The tag for the Lawrence General Hospital infant crib Robert's mother saved from when he was born there; it has the same date and other information that appears on his official birth certificate.
Robert's Amended Complaint, filed October 4, 2012 by the law office of Gerald Phelps, Halifax, MA
But in 1998, deportation agents interviewed Robert, then 18 years old, at the Middleton jail. They asked him for proof of his claim to U.S. citizenship, "I'm American, I don't need to claim U.S. citizenship. If I'm born here, why do I need to claim it. I'm a U.S. citizen, I'm born here, that's all that matters. I let him know my part."
Robert went back to his cell and thought that was the end of the matter. But when he was released, instead of being picked up by the bus that was supposed to shuttle him to the Lawrence Court House, he was picked up by some guys in green uniforms. "They kidnapped me from Middleton and brought me to New Hampshire, and kept kidnapping me to different systems." Over the course of a couple months, deportation agents ignored his statements about being born in the United States and shuffled him around a few deportation jails in New Hampshire and Massachusetts before taking him to a detention center in Batavia, New York where, he said, "A lot of people were on a hunger strike. 'If you bring me back to my country they're going to kill me.' I'm thinking, What the hell is this place?"
For the first time he was given a copy of some bogus paperwork his parents put together in the 1980s and that Robert didn't know about. Those documents stated, incorrectly, that Robert was born in the Dominican Republic. Robert also has two social security numbers, one from shortly after he was born, and another from after he returned from the DR with his mother.
Robert didn't have an attorney, nor did he have in his possession his certified birth certificate with the same information on the Lawrence hospital bed tag above. And like every single individual on the planet, he lacked first-hand knowledge of where he was born. (An immigration judge once told me that the testimony from respondents about their place of birth is always heresy and should not be credited: the only relevant testimony on this question would be that of a respondent's mother, who is pretty much never present for these proceedings.)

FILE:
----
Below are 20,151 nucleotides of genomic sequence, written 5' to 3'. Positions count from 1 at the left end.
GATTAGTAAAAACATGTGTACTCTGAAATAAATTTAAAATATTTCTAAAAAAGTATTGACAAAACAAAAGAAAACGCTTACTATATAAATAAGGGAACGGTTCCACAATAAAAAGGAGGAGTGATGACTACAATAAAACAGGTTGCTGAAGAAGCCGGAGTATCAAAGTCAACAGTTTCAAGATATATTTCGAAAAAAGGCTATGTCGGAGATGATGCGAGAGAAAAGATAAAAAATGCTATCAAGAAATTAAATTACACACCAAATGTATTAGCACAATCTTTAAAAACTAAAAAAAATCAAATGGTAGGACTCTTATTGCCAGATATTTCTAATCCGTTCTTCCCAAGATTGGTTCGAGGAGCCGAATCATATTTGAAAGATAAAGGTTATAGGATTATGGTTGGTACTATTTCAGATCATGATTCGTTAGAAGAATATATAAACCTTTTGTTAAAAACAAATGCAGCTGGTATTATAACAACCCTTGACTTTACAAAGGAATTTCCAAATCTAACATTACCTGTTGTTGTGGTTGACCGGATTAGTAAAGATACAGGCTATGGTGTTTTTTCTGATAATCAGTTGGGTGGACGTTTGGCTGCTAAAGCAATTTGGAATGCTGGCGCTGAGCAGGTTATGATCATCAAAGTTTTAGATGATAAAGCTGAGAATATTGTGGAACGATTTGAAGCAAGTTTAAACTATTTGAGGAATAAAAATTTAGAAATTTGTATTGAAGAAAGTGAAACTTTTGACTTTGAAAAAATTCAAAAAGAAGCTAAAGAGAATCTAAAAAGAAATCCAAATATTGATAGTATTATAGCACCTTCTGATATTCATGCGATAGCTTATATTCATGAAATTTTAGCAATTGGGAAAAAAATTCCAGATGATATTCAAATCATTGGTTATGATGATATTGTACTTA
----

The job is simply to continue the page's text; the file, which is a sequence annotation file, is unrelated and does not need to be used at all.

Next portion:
Knowing nothing about documents that Robert himself did not create, had never seen before, could not authenticate, and containing information he could not verify, he conceded alienage and asked the Department of Justice attorney John Reid, an immigration judge, not to deport him because even though he was learning he'd been born in the DR, he'd believed all his life he was a U.S. citizen. The hearing recording reveals Robert telling Reid,
I never have had an immigration problem, getting jobs, being part of a school. It never affected me. They always asked me for my papers and where I was born and I would always tell them I was born here in the United States because that's what I thought all my life, until recently I just found out I was born over there, and I never had any problems with none of that. And if you could really reconsider me not getting deported, I would really appreciate it.